Q: From the mid 1950s on, what was the Eisenhower administration hoping to
achieve with its civil defense program?|
GAP: Early in the Eisenhower administration there had been a recognition that,
if any kind of atomic attack were to occur, whatever we had done in the way of
providing civil defense could result in saving millions of lives. And a great
deal was done. For example, instruction was given in schools. New buildings
in the government were dispersed out quite a number of miles. And a lot was
done in studying the importance of civil defense.
But as time went on and you saw the scope of destruction that the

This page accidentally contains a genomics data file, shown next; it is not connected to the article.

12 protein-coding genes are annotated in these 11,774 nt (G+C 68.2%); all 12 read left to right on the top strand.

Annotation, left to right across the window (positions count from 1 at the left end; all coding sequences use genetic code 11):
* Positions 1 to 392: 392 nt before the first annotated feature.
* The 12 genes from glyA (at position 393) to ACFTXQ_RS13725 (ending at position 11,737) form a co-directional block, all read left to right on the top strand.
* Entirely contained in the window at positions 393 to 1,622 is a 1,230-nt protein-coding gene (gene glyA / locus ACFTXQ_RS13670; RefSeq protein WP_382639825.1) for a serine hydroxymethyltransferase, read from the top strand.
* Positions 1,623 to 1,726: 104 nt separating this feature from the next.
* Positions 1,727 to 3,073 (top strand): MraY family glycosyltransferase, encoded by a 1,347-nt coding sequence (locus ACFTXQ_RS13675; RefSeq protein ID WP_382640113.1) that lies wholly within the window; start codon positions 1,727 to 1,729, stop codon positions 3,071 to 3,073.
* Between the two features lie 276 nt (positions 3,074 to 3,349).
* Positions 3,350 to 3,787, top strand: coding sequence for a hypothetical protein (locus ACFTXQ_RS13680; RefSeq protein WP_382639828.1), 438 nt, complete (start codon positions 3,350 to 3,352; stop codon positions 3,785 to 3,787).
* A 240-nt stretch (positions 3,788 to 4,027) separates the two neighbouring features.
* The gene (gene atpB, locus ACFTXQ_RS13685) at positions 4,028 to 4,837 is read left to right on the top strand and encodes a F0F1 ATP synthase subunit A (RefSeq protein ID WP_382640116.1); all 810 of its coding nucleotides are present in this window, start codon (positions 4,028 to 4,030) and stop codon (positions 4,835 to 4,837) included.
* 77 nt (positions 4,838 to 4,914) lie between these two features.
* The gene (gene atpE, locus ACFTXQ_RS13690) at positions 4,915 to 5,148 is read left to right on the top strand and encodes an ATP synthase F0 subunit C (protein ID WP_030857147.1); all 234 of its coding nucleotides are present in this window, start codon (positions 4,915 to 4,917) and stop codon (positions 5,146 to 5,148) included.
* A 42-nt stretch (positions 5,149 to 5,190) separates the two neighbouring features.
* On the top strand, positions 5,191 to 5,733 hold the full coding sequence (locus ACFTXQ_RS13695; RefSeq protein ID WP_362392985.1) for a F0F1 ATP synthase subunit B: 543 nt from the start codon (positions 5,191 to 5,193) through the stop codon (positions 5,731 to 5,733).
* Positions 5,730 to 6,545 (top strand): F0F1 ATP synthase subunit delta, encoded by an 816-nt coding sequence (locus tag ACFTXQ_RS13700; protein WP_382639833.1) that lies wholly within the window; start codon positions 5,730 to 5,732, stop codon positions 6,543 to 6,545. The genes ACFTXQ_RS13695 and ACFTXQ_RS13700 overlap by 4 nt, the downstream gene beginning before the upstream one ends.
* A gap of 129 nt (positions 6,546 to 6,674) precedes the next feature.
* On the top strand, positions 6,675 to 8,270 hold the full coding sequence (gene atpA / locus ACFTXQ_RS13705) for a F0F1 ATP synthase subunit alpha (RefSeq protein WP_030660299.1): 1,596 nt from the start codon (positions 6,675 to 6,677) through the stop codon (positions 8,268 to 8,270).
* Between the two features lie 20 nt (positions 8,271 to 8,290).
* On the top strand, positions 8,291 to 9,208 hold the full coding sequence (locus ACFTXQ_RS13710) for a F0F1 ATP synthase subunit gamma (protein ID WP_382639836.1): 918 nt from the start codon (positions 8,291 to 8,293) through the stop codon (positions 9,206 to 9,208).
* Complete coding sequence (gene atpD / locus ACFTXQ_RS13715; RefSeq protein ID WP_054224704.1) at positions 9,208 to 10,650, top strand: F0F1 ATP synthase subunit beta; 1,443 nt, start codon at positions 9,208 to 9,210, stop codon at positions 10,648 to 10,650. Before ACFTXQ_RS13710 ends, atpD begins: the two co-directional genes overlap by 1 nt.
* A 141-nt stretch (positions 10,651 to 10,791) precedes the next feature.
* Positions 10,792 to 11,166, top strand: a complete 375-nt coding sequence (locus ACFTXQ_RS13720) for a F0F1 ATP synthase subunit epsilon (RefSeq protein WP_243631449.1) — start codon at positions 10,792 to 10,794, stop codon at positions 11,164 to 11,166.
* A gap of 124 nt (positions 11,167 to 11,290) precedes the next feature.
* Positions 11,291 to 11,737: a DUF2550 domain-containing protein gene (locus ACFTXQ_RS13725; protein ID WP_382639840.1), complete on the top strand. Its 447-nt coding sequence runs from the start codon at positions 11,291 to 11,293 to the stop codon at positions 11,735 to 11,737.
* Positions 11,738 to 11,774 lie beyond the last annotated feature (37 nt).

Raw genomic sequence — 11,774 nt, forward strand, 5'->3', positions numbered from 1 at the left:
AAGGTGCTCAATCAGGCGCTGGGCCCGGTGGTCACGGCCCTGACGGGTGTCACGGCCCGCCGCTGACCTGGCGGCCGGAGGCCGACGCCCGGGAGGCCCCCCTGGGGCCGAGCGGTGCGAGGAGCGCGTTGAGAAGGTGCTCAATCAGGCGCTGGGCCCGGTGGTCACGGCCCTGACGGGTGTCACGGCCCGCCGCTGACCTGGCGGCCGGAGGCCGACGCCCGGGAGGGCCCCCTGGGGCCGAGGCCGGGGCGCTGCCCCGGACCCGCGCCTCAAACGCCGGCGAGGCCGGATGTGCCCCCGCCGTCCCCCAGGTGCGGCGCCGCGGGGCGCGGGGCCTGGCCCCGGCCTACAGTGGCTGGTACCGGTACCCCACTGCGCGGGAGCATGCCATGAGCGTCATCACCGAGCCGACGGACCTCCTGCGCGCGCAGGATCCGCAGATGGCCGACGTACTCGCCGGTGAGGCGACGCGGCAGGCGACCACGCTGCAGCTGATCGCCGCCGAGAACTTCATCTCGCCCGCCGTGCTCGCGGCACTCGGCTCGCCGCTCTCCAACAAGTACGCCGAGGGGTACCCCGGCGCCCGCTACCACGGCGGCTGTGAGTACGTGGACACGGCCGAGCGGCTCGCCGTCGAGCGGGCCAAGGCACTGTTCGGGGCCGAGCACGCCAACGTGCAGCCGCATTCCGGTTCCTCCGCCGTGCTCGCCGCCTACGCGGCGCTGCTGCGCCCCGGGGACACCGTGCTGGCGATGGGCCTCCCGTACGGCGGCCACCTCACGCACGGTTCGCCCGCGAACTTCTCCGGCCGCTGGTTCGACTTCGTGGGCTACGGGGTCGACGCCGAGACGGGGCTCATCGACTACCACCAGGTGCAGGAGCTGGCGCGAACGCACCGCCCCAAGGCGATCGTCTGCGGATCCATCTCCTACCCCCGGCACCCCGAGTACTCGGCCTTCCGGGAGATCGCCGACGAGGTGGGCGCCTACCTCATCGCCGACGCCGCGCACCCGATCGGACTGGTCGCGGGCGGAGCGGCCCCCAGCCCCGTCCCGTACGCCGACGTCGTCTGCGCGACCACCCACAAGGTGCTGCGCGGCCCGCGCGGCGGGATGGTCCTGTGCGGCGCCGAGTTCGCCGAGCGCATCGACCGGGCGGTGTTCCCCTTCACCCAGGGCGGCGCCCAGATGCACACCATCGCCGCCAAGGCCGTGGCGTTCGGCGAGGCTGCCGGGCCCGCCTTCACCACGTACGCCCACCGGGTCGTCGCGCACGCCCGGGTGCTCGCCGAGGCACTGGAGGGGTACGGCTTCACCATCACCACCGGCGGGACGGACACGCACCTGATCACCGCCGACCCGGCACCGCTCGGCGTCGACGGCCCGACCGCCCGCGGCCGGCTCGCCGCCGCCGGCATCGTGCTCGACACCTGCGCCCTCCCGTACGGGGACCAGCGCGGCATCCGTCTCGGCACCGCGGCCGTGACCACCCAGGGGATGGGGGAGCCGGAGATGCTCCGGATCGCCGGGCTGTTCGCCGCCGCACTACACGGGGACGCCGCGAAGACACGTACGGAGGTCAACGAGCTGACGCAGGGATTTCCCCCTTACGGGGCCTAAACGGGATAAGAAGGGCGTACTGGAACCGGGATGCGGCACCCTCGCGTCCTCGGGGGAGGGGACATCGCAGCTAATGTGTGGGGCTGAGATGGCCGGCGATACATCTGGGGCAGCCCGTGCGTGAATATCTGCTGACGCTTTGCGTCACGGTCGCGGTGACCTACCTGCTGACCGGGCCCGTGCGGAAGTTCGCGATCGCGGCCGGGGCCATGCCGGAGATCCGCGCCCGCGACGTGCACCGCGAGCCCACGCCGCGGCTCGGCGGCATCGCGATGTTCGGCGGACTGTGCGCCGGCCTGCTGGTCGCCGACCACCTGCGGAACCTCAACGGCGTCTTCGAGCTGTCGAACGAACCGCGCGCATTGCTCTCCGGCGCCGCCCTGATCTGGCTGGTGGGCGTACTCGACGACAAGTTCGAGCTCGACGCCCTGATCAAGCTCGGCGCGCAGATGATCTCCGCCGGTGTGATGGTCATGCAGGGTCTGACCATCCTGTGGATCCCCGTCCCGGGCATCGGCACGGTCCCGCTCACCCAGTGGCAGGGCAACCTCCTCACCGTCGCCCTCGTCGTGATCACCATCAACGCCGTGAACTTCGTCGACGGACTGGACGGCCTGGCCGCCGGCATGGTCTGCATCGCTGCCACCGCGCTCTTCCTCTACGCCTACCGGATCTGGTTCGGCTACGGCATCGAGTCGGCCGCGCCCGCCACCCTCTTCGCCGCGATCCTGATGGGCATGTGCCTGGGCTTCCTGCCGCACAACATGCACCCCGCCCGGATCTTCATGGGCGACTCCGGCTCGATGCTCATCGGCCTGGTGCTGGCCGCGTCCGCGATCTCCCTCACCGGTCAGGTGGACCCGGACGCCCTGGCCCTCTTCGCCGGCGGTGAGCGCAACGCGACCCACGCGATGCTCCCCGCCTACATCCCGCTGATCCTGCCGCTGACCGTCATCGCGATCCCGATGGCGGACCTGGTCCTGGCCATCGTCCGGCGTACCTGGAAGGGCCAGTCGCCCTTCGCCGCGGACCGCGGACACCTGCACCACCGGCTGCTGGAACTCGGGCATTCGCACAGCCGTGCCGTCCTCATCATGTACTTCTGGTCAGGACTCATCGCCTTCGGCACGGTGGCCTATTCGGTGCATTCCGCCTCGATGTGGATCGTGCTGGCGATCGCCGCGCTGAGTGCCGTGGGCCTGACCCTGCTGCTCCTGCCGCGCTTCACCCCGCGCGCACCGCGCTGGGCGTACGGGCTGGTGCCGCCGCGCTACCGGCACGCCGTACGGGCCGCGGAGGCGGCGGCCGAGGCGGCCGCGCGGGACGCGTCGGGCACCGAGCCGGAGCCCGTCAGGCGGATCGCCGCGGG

thermonuclear weapon could carry out, it became quite apparent that many of
these underground facilities and the dispersion of government buildings would
really be -- would really accomplish only a very small part of the reduction,
only to a small degree would reduce the devastation and the loss of life.
[President] Eisenhower had a couple of studies made. He instituted something
called the Net Evaluation Survey in which he called upon the military, senior
military, to make a careful analysis of what the effects of an atomic exchange
would be on the country we were attacking...and on ourselves from the country
that attacked us. And the net of that was really staggering in terms of what
the extent of loss could be.
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